I think that would be pretty impressive at any age. I've always liked the 104's -- throwing the Hustler into the mix would be the cat's ass!

Enquiring Minds
April 26, 2014, 12:35
Not quite. The J-79's on the B-58 had special/unique 4 STAGE afterburners. Nothing else like them on anything else.

Because they were STRATEGIC (i.e. "nuke-ya-lar") Air Command, even parameters like FUEL CONSUMPTION were "classified"... but you can guesstimate. :eek: OTOH, during its heyday, bulk JP-4 was about 14 cents/gal. Double SCHWING!!

4 brigada
April 29, 2014, 20:41
Really nothing wrong with the F-104, outstanding aircraft. Problems with it became the sale, lots of corruption on that deal. The Luftwaffe didn't fly them as point interceptors they were tasked as multi role. I was on USAFE airbases when the F-104s carried out mock attacks. As with all single engine aircraft when it quits you know your walking home. The main reason it was called a widowmaker was the downward firing ejection system after it was changed to Martin Baker seats low altitude ejections became more survivable

Pistolwiz
April 30, 2014, 11:36
Yeah,

My Dad was not a big fan, he had pronounce dead and search for the remains of an F-104 pilot that slammed into a hill side during a Reforger in the late 70's.

Thorack

I've picked up two smoking holes. Both were A7's. The pilots didn't make it out in time on both. Brutal..........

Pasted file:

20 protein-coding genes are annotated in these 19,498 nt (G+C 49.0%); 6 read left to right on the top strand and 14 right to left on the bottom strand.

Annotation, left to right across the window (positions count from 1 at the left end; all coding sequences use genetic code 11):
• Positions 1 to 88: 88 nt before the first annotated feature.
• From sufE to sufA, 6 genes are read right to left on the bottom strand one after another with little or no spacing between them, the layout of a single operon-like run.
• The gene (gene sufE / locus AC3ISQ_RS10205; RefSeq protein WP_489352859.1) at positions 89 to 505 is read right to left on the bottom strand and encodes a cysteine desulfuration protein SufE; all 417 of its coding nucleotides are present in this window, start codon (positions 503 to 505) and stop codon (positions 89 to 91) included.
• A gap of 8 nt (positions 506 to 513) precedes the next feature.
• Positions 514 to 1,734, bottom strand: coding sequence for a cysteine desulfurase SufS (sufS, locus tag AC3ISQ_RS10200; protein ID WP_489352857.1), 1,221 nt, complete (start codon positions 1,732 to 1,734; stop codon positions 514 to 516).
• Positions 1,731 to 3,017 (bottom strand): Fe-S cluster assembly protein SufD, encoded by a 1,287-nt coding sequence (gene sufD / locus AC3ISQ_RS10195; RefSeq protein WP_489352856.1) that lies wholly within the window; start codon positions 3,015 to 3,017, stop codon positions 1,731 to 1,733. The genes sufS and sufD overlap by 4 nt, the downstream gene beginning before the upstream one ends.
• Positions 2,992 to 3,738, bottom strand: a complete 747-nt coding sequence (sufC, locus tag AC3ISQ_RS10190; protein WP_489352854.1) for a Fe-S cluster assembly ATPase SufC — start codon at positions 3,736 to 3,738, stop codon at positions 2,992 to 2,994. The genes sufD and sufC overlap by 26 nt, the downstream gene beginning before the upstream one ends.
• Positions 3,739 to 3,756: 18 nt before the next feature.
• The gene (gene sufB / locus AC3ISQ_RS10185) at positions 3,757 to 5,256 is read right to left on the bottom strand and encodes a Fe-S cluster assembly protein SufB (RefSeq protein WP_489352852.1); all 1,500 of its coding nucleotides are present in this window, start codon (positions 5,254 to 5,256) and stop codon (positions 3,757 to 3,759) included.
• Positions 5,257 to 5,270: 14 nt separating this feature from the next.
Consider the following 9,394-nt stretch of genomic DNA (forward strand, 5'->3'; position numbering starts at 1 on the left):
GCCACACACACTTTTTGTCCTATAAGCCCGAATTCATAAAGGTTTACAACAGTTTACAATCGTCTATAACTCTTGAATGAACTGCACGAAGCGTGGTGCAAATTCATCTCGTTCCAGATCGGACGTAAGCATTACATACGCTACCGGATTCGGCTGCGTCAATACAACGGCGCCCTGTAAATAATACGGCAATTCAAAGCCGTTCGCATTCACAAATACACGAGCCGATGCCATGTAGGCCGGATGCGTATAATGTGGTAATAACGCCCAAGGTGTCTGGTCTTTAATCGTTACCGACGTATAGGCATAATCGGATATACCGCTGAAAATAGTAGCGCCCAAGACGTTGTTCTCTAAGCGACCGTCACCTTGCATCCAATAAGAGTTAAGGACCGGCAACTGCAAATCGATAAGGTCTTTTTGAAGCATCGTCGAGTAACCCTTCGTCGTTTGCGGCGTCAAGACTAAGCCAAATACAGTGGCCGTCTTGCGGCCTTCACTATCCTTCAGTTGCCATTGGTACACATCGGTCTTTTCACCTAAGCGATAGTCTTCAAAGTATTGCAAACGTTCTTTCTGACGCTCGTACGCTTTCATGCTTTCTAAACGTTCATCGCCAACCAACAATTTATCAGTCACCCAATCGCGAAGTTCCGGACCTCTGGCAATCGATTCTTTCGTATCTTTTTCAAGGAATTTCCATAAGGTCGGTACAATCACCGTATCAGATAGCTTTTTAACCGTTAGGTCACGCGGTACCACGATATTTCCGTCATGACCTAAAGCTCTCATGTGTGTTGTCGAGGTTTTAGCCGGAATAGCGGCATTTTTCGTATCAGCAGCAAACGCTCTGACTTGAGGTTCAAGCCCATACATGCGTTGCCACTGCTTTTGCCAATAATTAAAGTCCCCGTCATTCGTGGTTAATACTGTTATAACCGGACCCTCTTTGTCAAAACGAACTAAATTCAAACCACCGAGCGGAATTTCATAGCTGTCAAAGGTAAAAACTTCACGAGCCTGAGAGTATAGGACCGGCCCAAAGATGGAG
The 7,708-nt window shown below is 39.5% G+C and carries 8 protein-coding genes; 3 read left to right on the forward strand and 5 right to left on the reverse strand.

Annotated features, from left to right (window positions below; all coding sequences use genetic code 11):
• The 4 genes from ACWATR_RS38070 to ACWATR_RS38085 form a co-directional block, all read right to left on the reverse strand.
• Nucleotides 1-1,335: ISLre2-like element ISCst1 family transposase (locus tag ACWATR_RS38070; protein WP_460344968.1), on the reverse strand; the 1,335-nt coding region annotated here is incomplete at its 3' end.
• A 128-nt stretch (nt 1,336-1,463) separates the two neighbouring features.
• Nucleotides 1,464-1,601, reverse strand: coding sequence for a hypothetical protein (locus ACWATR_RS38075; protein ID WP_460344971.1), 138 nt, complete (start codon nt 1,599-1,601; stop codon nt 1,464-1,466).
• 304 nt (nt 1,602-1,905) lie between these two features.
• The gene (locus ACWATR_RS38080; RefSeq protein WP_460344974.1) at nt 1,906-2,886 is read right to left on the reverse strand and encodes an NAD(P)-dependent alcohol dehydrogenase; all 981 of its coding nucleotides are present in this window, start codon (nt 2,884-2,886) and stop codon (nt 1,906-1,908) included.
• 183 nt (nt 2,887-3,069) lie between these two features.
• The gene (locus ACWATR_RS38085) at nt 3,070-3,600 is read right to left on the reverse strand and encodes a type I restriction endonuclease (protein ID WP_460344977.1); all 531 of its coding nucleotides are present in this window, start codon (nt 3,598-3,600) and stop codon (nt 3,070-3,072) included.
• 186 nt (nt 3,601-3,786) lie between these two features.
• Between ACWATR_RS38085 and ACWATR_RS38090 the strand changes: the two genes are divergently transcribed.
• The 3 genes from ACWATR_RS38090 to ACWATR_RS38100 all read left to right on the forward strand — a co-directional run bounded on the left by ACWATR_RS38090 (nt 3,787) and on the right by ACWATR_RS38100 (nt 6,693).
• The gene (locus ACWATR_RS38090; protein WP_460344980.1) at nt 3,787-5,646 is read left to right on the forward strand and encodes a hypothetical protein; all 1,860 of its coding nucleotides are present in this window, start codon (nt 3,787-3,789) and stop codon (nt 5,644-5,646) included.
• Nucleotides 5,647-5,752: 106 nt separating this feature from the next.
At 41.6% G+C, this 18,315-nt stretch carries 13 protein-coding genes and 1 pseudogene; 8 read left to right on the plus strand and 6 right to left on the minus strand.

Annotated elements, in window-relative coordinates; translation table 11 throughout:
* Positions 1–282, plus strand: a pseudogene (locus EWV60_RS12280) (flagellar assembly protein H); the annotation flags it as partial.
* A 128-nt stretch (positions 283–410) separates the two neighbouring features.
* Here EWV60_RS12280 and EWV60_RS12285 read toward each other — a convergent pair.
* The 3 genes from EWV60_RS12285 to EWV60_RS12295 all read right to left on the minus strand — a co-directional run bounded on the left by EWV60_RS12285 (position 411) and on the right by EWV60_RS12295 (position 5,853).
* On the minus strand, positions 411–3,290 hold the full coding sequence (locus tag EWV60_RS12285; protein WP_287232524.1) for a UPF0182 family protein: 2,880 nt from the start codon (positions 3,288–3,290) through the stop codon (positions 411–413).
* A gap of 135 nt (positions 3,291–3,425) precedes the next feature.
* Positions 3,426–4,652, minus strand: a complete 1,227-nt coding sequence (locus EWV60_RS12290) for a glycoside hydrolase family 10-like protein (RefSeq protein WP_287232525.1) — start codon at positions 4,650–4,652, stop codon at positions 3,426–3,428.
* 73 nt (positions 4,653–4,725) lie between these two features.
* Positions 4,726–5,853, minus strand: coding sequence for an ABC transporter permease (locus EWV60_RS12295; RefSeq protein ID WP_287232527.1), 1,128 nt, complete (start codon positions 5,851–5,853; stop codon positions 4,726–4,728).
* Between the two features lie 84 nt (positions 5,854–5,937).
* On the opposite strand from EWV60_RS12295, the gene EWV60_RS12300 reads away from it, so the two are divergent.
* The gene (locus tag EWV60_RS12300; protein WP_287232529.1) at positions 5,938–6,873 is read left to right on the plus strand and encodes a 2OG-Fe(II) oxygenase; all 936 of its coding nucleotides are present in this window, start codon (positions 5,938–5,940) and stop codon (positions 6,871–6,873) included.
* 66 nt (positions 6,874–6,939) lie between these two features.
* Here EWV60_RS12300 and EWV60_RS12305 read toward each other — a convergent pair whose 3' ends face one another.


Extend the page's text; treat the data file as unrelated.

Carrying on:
Back in the 50's and 60's speed ruled. It was about how fast you can make it to the target. Hitting the target consistently was a whole 'nother issue. Unguided bombs aren't very accurate delivered at high speed at any altitude. Too many variables. That's why we had to use mass formations to destroy a target in WW2. Not to mention the protection afforded by having mass numbers of bombers loaded with more Ma Deuces than you can shake a barrel glove at.

A lot of mistakes were made in the 50's and 60's concerning how to use high speed aircraft. The speeds were beyond what could be used effectively. The Mach2+ fighters like the F104 were originally designed to intercept high speed, high altitude nuclear bombers. The F104 also had a Vulcan 20mm Gatling gun. One of the few century series fighters that came with a gun originally.

The guns were not designed into many century series fighters. They used missiles only until they finally figured out that if you're gonna dogfight you need a gun for close in fighting with maneuverable subsonic Migs like the Mig17. Not to mention the fact that the longer range sparrow AA missile was very unreliable in its early years.

The F104 was one of the most beautiful, sleekest fighters ever made. A real heart stopper if you're into aircraft. But its overall performance was limited. Fly fast and high. Shoot down bombers and go home. Trying to get a 104 to act like a tactical bomber was not a high spot in military aircraft history. Very high wing loading. Not very maneuverable. Limited range without hanging a lot of external fuel. Wingtip tanks really killed maneuverability. Do a bunch of rolls at low level with WT's on you'll probably be a smoking hole.

Root66
April 30, 2014, 14:46
Speaking of the Luftwaffe F-104, here's a drag chute safety pin streamer from one...only F-104 piece in my collection.